After a while, though, I gave up and headed home alone. Maybe I’d missed him. Maybe he was waiting for me in the lobby. But he wasn’t there. A thunderstorm raged on. Eventually I went to bed, worried. The whole point in going on this date together was to keep each other safe. What if his alien date turned out to be some evil homophobe, just as his “social experiment” date planted that ad simply to attack the men who answered it? I sprung out of bed and called his place frantically, but there was no answer.
Clyde called me at work the next day. Turns out he’d gone back to the alien’s place after all and had a magical evening. Men.
Meanwhile, I still had one more date left with Aaron, the literature guy. I decided to brave this one alone. I chose a little bistro around the corner from my apartment. My building had a doorman and I lived on the 20th floor. I figured I could make a hasty escape if I needed to.
I made the mistake of wearing a new shirt which I’d never really given a proper test drive. This shirt, which had looked great when standing still in front of a dressing room mirror, had an unfortunate habit of slipping with my every move to reveal way more cleavage than is advisable on a first date. The guy’s eyes bugged so far out of his head, for a minute I worried that I’d forgotten to wear a shirt at all.
But I doubt a more conservative outfit would have made much of a difference. There was something terrifyingly eager about him. He was smitten. He sighed blissfully at just about everything I said. He took each ordinary detail about me and declared it proof that we’d be so great together.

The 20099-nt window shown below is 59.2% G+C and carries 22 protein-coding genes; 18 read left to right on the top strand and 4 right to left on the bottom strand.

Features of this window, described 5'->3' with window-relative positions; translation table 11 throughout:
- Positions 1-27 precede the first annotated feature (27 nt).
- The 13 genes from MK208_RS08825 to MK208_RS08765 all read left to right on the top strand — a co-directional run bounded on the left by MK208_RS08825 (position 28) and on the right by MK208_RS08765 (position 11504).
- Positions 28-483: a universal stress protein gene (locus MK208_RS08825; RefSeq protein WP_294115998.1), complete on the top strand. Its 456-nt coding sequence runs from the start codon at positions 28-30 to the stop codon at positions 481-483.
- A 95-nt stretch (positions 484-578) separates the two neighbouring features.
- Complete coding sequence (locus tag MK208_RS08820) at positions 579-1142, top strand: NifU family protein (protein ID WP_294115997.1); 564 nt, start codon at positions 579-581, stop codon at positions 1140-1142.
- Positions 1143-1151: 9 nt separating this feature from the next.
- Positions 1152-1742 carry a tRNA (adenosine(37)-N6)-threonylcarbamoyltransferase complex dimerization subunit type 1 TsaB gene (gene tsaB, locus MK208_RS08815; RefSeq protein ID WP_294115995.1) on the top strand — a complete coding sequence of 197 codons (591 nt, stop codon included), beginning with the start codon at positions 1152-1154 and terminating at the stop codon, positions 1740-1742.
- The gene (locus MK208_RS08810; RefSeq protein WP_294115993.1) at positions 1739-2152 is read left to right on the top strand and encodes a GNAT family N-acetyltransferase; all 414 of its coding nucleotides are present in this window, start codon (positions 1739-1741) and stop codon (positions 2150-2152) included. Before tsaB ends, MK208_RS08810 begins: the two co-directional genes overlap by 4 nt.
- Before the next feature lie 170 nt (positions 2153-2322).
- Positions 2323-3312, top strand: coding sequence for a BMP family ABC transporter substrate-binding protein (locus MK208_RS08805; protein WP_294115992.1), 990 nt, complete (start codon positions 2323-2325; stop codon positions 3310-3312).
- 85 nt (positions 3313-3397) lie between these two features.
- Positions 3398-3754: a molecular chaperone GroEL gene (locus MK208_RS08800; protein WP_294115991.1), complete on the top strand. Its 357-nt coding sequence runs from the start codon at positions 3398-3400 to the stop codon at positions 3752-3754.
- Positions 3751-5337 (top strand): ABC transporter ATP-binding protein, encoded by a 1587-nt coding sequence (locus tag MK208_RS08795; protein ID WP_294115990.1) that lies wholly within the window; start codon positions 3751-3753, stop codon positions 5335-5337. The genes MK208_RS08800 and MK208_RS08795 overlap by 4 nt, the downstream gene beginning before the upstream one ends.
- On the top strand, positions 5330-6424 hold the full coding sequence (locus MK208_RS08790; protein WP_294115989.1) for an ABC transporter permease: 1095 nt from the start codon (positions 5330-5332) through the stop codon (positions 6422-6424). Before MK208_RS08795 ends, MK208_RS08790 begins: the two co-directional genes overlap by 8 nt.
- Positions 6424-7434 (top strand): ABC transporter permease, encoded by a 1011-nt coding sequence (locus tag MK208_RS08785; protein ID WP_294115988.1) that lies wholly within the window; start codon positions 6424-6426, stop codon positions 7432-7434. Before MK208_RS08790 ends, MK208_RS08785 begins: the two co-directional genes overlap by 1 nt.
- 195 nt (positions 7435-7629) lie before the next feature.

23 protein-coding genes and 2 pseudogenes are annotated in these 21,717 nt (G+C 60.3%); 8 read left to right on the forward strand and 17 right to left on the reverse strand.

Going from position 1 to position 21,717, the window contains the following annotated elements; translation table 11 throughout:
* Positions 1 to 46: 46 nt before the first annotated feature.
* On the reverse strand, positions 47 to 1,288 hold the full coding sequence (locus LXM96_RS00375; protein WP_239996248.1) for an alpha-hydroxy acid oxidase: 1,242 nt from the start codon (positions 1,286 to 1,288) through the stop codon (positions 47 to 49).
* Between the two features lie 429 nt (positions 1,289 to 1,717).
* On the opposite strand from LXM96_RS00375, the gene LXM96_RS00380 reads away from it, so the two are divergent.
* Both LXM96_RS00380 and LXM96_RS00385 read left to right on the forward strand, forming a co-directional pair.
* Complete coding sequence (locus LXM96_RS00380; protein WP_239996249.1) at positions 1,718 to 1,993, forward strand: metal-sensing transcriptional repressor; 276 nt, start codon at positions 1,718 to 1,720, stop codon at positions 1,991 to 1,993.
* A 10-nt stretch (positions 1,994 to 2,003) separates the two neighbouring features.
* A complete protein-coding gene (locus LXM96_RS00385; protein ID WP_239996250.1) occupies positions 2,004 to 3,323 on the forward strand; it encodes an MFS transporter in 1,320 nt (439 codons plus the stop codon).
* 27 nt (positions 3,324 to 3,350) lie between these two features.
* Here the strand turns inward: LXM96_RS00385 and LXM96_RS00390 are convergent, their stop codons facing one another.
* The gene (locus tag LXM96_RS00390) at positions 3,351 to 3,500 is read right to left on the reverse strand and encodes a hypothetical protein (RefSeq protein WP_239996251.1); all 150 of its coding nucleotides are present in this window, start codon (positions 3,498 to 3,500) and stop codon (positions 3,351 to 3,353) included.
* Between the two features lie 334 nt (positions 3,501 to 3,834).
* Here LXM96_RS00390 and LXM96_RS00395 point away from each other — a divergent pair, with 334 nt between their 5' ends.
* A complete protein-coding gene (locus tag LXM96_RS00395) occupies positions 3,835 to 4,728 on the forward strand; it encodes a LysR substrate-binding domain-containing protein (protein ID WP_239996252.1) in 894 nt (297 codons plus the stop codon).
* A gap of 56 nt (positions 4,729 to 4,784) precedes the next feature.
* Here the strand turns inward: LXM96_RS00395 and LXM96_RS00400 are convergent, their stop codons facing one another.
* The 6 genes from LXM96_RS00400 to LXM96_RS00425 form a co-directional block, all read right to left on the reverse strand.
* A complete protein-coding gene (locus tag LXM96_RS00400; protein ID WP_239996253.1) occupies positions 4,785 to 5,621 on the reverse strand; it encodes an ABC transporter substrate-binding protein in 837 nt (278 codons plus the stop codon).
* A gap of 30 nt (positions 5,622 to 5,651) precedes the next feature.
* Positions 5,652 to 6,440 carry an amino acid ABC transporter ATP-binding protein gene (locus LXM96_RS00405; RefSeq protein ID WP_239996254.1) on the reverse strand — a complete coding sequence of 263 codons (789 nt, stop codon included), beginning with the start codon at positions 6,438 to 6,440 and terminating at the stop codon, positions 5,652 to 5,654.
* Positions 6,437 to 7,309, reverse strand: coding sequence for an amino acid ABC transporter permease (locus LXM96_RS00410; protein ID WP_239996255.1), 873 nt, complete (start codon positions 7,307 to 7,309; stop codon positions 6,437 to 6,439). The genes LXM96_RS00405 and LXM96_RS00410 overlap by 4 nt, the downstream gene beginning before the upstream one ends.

I tried to stop being so damn fascinating, I really did. I turned all my love and affection to my bowl of spinach lentil soup and coconut soda, but even that seemed to enchant him. A woman who lets herself enjoy food with reckless abandon! How amazing! (And honestly, I usually love when someone is attracted to my chow-hounditutde. But this was not the night.) I paid my half of the check and ran like the wind, vowing to stay far, far away from the personal ads from here on in.
But Aaron kept calling. For two weeks, he’d leave messages on my answering machine stating the exact minute of his call. I figured sooner or later he’d get the hint and leave me alone. But no. The calls kept coming.
Finally, I called him back and tried to let him down easily. But he wasn’t having it. How could I just decide I didn’t want to date him based on one date? What possible reasons could I have? I’d try to give him some weak, feelings-sparing line, but he deftly deconstructed each one. I’d try again, and he’d find more semantic loopholes, disproving my every argument and insisting that we should be together. So I had to be more direct.